Back when chamois pads were made of leather, riders used a cream to keep it soft and supple.
Chamois creams still exist but are now used for application on the skin before a ride to help prevent chafing.
However, using chamois cream is not for everyone and, in fact, could make things worse, especially if you are sensitive to any of the ingredients.
It’s important to remember that chamois creams are simply developed for reducing friction rather than promoting skin repair. More on this later.
Does pubic hair removal make saddle sores worse?
Let’s not beat about the bush here – most kinds of hair removal, be it shaving, waxing or hair removal creams, will damage the skin and the regrowing hair can cause irritation and infection resulting in folliculitis (mentioned above).
You’ve heard it before: ‘chamois time is training time’.
Alas, sorry… just no. Sitting at home in your sweaty cycling shorts after a ride is not a good idea.
As mentioned before, cycling can damage the skin’s ability to act as a barrier, so it’s important to make washing a priority in your post-ride routine.
Even if you can’t shower, at least get out of your sweaty shorts, clean as best as you can and moisturise. This is especially true if you are bikepacking or touring for multiple days where you may not have access to proper cleaning facilities.
What causes saddle sores for you might change over time
You might have been riding pain-free for years but, seemingly out of the blue, saddle soreness rears its angry head.
Our bodies change throughout our lives – we can become less flexible, for example, and as we age, we might find that our bodies need longer to recover between rides.
An injury may also cause an imbalance or asymmetry in our movement that translates into changes in saddle contact.
Female biology in particular means that our bodies can change quite dramatically over our cycling lives.
“Childbirth changes lots of things”, explains Dr Jane Sterling. Menopause can also cause some unhelpful changes when it comes to cycling.
“Post-menopause, you can lose some of the padding and fat in your vulva and also lose some of the hair. The skin is also much drier,” adds Sterling. Her advice is to use more moisturiser and potentially seek out a chamois with more padding.
How to prevent and treat saddle sores
When you consider all of the factors that might cause a saddle sore, you could be forgiven for wondering how anyone doesn’t suffer from them.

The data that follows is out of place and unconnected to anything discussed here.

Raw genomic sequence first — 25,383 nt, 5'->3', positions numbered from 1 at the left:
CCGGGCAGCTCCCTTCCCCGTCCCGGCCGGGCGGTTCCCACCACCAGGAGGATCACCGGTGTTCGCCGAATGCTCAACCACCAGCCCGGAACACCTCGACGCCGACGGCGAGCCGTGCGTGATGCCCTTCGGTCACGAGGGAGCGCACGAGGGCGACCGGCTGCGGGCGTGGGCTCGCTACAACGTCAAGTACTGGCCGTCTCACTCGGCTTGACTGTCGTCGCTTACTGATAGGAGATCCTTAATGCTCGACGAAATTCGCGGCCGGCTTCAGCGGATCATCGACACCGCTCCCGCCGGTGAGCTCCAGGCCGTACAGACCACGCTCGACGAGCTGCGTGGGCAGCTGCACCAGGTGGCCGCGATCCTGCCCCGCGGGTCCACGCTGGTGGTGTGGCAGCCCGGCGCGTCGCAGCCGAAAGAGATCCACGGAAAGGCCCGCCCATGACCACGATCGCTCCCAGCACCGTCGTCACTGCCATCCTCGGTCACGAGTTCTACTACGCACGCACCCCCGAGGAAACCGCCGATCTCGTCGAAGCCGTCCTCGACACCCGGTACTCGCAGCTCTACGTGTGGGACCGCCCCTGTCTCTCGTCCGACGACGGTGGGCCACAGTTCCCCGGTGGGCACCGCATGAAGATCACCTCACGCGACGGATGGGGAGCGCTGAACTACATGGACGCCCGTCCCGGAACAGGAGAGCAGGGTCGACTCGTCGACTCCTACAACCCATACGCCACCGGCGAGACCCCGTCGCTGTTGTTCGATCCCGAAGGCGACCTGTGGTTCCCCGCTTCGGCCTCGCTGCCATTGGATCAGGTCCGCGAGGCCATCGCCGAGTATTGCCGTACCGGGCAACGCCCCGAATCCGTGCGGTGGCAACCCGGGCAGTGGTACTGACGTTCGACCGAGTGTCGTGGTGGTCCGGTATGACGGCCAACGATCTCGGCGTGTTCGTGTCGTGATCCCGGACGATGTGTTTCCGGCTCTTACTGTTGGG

Luckily you don’t have to suffer or be uncomfortable on your bike – cycling should be a joy, so we’ve combined a few tips and hints that may help you troubleshoot what is causing your saddle soreness and reduce discomfort.
Bianca Broadbent of Fit Your Bike breaks things down into “extrinsic factors” such as bike fit, saddle choice etc and “intrinsic factors”, focusing on the individual.
“If skin integrity is compromised, a multidisciplinary approach may be required to ensure a return to the bike”, explains Broadbent.
Saddle sores and bike fit
“The best saddle in the world won’t work if it is in the wrong position,” explains Phil Burt, who spent 12 years as head physiotherapist at British Cycling.
Saddle position is only one small part of what makes up a good bike fit but, if you are suffering from saddle sores and are happy with the rest of your bike fit, it’s a good place to start.
The majority of riders will be happy with a flat saddle position, with the saddle rails set in a middling position fore/aft, but that’s not always the case.
In competitive cycling, there are all sorts of rules specifying the position a saddle must sit at (usually flat and not excessively far forward), though these have been relaxed in recent years.
This was largely an outcome of British Cycling research, which showed angling the saddle nose down slightly could help to reduce pressure at the front.
There are a lot more factors that come into bike fit along with saddle angle, and while you can always experiment with your bike position at home, it may be worth investing in a professional bike fit if you are suffering from discomfort.
Saddle design and saddle sores
Saddle design has come a long long way since the invention of the bicycle.
We have a separate in-depth guide on how to choose the right bike saddle for you but, as a taster, the width, amount of padding, curve of the shell, whether or not you need a cutout and many other factors all need to be considered.
No single difference in saddle design will wildly transform your comfort but, trying a combination of all of these variables will lead you to your perfect saddle.
“A key issue for men is pressure on the pudendal nerve, which runs through the middle of the base of the penis and perineum. [Pressure here] can lead to numbness and erectile dysfunction” explains Burt. A cut-out in a saddle can help prevent this.
A lot of women now also find that they prefer a saddle with a cut-out area to help reduce pressure on soft tissue.
Saddle width and saddle sores
Another crucial determinant of saddle choice is the width of your sit bones. Everyone has a different sit bone width and manufacturers sell saddles to suit this.
You can measure your sit bone width at home with some cardboard. Alternatively, your friendly neighbourhood bike fitter will be able to help you measure and then recommend some saddles to try based on this measurement.
Pelvic health and saddle sores
“Not everyone needs a new saddle, some people need help to optimise their pelvic health”, explains Broadbent.
“For example if you have pelvic pain off the bike, and it’s exacerbated by your position on the bike, the chances are the bike is a small contributing factor and it needs a coordinated approach”.
If this sounds like you, a consultation with your GP or a physiotherapist could be a good place to start.
To chamois cream or not to chamois cream?
Chamois cream is often one of the first things people look to to help prevent saddle sores, but is this right?
“It’s a big myth,” says Broadbent. “It may help, as part of a combination approach, but usually by itself, it won’t be the holy grail.”